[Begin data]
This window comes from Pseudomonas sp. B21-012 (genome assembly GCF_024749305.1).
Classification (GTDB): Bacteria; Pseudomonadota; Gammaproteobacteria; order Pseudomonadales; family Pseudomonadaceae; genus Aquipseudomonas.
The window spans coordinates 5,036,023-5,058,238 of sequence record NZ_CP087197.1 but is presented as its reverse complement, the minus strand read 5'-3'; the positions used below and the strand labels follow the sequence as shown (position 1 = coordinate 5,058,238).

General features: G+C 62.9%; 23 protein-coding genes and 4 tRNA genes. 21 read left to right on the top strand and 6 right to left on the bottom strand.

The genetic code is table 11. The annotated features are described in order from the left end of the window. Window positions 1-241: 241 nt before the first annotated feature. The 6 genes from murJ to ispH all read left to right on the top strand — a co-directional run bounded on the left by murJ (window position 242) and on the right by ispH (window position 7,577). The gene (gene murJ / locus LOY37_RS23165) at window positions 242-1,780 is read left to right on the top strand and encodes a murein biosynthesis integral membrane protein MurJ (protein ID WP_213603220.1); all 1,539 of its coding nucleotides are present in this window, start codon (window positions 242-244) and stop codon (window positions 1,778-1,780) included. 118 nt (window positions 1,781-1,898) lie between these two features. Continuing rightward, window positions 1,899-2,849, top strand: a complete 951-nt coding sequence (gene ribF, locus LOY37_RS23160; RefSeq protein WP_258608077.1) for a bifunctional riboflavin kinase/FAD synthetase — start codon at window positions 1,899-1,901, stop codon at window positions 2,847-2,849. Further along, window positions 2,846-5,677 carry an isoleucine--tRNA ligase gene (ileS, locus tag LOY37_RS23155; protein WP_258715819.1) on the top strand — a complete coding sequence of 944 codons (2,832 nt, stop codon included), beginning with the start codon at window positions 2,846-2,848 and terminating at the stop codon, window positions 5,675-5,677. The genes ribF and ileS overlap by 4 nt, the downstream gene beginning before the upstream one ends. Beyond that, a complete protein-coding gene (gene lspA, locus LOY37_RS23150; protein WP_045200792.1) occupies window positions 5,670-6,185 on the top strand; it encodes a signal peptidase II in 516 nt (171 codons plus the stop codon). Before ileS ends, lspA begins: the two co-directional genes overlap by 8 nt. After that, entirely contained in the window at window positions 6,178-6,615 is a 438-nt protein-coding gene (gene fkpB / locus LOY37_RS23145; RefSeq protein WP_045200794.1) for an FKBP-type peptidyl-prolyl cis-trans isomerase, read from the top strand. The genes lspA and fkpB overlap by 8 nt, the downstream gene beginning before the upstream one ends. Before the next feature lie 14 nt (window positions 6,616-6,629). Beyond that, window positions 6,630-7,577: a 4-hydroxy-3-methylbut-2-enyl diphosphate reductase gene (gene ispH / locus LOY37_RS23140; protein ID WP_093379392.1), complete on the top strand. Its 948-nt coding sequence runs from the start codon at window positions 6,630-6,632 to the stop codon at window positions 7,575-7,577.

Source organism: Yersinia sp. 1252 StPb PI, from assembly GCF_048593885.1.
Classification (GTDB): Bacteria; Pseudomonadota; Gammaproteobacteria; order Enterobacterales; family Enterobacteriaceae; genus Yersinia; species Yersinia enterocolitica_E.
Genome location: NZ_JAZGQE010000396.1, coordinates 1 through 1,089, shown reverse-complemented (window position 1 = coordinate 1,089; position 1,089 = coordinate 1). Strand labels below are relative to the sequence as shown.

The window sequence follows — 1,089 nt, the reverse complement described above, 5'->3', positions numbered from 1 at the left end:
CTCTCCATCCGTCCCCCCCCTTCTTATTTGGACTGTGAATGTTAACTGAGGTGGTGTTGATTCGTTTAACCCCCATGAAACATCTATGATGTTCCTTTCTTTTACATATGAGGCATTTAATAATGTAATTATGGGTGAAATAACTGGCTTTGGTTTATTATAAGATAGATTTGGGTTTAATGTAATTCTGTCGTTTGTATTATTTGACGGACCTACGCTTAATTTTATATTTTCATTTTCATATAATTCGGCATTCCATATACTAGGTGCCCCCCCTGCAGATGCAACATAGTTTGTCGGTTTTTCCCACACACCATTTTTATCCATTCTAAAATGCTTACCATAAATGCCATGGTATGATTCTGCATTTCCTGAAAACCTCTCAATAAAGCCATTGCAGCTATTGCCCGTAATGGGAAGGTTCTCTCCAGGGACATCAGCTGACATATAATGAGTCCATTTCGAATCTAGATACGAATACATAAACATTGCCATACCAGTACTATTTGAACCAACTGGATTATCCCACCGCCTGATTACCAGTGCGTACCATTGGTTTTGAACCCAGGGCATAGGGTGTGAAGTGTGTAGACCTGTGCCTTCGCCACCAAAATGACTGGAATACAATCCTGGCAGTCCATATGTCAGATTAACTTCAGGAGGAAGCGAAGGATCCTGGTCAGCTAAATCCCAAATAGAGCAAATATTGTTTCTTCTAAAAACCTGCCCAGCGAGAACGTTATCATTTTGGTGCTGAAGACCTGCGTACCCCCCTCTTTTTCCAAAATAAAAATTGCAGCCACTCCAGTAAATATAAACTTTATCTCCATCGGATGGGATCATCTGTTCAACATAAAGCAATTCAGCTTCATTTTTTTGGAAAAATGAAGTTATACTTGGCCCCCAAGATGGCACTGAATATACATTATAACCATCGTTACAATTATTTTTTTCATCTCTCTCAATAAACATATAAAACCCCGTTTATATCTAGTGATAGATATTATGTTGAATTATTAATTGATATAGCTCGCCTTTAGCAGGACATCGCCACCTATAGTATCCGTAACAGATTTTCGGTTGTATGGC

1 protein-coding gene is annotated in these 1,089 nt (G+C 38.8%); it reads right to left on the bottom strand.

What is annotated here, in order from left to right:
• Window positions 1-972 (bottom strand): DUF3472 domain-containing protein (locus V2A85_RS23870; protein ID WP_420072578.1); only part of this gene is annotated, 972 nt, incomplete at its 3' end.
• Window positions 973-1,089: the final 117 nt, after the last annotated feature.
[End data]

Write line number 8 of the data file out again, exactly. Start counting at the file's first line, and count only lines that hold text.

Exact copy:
Genome location: NZ_JAZGQE010000396.1, coordinates 1 through 1,089, shown reverse-complemented (window position 1 = coordinate 1,089; position 1,089 = coordinate 1). Strand labels below are relative to the sequence as shown.